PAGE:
Cheap stocks can get cheaper. They often do.

Unfortunately, "cheap" is a relative term. Precious few stocks that trade for low price-to-earnings ratios or below book value are real bargains. They look enticing, but they're actually value traps -- stocks that deserve the multiples for which they trade, and punish the garbage-divers who buy them.

But don't take my word for it. Here are five "cheap" stocks that trapped bargain-hunting prey:


CAPS Stars (5 max)

2004 Book Value

Return Since

Kindred Healthcare (NYSE:KND)




Imation (NYSE:IMN)




Freddie Mac (NYSE:FRE)








XL Capital (NYSE:XL)




Sources: Motley Fool CAPS, Capital IQ.

Watch out!
How can you avoid value traps like these? My favorite method is borrowed from professor Aswath Damodaran, author of Investment Fables. In it, he counsels investors to measure low price-to-book stocks by their returns on equity (ROE).

Makes sense to me. "Book value" is shorthand for "equity." A low price-to-book stock is priced as if management won't produce high returns from the equity capital afforded it. Find a stock that defies this maxim -- a stock with an above-average-and-rising ROE -- and you may have found a bargain.

A machete for when you're in the weeds
Our 130,000-member-strong Motley Fool CAPS database is a great place to start your search. I ran a screen for well-respected stocks trading for less than twice book value, and whose returns on equity were 10% or more. Qualifiers were also trading no more than 25% above their 52-week low, leaving plenty of room for further gains. (You can run the screen, too; the data is updated in real time.)

Of the 64 stocks that CAPS found hiding in the weeds, Cardinal Health (NYSE:CAH) intrigues me this week. Its details:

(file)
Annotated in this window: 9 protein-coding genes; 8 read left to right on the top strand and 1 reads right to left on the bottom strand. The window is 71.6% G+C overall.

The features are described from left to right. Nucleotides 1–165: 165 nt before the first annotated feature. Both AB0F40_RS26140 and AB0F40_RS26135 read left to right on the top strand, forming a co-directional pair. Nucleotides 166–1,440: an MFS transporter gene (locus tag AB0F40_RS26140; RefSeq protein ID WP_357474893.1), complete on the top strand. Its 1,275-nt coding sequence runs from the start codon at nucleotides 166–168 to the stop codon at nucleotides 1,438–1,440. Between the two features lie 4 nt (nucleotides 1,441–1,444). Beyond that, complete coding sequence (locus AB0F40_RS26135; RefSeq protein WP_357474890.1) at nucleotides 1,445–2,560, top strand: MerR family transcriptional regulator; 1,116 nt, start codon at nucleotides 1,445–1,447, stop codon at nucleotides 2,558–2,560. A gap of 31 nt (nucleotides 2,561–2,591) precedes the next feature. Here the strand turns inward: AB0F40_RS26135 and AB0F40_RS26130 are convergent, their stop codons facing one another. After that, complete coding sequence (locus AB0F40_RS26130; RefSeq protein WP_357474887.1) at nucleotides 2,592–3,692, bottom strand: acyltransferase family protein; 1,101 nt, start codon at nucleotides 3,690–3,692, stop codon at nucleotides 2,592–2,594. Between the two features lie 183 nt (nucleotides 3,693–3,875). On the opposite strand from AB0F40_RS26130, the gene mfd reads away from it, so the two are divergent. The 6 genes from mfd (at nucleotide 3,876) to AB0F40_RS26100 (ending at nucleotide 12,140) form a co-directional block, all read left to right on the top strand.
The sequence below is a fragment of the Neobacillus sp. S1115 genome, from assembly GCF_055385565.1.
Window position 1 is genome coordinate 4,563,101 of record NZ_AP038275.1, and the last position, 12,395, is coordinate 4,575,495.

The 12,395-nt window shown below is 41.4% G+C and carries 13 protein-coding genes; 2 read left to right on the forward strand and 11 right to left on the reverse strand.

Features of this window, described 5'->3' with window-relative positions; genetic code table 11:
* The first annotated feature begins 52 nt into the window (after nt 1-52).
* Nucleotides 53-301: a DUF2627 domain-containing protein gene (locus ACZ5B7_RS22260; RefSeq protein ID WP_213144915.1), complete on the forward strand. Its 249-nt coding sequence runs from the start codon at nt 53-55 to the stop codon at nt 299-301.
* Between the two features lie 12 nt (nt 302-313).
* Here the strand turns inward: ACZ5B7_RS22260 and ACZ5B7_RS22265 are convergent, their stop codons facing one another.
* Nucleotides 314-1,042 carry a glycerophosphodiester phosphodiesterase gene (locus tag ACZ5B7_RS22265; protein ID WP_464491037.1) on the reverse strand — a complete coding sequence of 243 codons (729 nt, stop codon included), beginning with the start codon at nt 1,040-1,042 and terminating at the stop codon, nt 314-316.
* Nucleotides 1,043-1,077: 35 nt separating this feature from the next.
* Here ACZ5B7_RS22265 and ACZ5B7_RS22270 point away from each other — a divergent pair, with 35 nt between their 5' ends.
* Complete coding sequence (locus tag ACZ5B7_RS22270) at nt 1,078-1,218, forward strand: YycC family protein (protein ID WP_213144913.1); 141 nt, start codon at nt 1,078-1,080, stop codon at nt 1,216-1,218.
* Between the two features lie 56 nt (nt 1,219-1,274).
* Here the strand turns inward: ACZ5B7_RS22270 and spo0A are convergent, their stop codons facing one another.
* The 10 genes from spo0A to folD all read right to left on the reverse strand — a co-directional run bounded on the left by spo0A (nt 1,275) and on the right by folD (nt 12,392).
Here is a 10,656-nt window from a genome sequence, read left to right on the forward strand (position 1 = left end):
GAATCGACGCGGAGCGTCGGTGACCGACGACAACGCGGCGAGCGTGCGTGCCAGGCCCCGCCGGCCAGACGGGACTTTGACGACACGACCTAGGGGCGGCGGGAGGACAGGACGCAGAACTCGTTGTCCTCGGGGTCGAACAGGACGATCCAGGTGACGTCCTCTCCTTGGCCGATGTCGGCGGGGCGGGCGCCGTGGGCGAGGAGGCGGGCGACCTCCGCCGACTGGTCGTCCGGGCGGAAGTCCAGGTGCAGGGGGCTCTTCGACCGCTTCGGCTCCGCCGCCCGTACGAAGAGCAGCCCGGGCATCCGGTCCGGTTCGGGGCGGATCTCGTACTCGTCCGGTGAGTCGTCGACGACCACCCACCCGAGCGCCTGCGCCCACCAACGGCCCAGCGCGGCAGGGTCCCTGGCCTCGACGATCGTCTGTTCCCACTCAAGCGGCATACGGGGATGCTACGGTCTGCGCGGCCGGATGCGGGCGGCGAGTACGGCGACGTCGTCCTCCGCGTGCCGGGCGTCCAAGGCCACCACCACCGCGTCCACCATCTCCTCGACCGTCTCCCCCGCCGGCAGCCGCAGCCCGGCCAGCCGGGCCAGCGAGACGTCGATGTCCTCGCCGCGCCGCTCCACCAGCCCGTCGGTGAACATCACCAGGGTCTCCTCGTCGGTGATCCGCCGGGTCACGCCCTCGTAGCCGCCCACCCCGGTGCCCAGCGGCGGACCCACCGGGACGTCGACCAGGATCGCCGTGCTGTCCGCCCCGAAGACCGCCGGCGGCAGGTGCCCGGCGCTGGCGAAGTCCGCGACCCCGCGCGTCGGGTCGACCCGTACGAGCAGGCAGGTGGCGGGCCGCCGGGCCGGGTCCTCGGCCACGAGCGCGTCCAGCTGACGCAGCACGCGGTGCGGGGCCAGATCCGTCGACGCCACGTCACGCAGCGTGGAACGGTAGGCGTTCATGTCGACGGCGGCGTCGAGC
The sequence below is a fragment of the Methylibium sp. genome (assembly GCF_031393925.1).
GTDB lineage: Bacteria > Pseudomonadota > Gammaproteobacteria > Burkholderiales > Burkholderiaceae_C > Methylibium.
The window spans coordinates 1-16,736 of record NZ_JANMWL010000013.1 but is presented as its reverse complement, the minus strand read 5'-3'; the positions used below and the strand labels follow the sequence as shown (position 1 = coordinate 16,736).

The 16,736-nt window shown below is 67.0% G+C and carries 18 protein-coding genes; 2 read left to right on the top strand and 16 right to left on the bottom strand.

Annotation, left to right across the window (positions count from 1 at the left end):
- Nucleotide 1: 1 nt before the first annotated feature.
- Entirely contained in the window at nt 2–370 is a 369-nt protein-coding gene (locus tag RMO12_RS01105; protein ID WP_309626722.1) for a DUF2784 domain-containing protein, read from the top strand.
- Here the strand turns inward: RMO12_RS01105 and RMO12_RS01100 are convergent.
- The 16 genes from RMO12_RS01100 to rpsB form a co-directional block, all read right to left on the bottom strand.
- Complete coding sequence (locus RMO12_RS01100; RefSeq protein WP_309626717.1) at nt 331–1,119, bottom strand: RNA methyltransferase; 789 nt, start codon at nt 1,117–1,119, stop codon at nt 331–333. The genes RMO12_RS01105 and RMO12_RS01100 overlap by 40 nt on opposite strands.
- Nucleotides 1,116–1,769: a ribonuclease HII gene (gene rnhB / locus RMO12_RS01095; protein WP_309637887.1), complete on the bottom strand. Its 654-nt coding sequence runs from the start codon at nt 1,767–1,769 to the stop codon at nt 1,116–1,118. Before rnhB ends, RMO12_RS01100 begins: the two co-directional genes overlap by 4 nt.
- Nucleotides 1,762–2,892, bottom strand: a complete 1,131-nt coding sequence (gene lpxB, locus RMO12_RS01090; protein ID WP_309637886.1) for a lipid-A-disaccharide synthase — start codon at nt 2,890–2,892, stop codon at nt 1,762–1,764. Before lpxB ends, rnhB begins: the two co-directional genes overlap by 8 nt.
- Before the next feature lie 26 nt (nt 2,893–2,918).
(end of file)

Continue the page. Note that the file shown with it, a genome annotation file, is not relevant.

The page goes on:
Cardinal Health

Recent price


CAPS stars (5 max)


Total ratings


Percent bulls


Percent bears






% Above 52-week low


Sources: CAPS, Yahoo! Finance.
Data current as of May 26, 2009.

Cardinal makes and distributes medical supplies; unfortunately, it caught the attention of the Internal Revenue Service after allegedly engaging in some dubious accounting practices. Earlier this month, the IRS told the company that it would challenging $178.9 million in tax shelters that Cardinal claimed from 2001 to 2005, according to The Wall Street Journal.

Mix in promises of a heavy dose of federal health-care reform, and Cardinal's salad days could be over. But management isn't willing to yield. Instead, executives are rallying employees via a "value-for-value" stock options exchange program that would reset prices for those who hold options with strike prices lingering above the stock's 52-week high.

If that sounds like Google's (NASDAQ:GOOG) evil options swap, think again. Cardinal is allowing employees to trade down, taking fewer options at more favorable strike prices. Investors shouldn't need to eat any additional compensation expense on employees' behalf.

Will the options exchange program rally beleaguered employees to fight the IRS? Will the stock rebound as a result? Cardinal Health trades for slightly more than 10.5 times trailing earnings and 9.5 times forward earnings -- roughly in line with Wall Street's long-term earnings projections. Most CAPS investors seem to think that's fair.

"I believe that no matter what Obama does with health care, this stock is going to be a winner," wrote CAPS investor Kowboy01 in January. "Drug and insurance stocks carry risk because of the eventual threat of price controls and regulation that a nationalized health care system may bring. The products and services that [Cardinal] offers is a layer below this, so I think it will be insulated from such controls."

Agreed, but that's also just my take. Would you buy shares of Cardinal Health at today's prices? Let us know by signing up for CAPS today. It's 100% free to participate.

More bargain-basement Foolishness:

Want further guidance? Get 30 days of free access to the Fool's Motley Fool Inside Value service, which spotlights stocks that Mr. Market has put on sale. Google is a Rule Breakers recommendation.

Fool contributor Tim Beyers is also a member of the Rule Breakers stock-picking team. He had stock and options positions in Google at the time of publication. Check out his portfolio holdings and Foolish writings, or connect with him on Twitter as @milehighfool. The Motley Fool is also on Twitter as @TheMotleyFool. Its disclosure policy is a bargain at any price.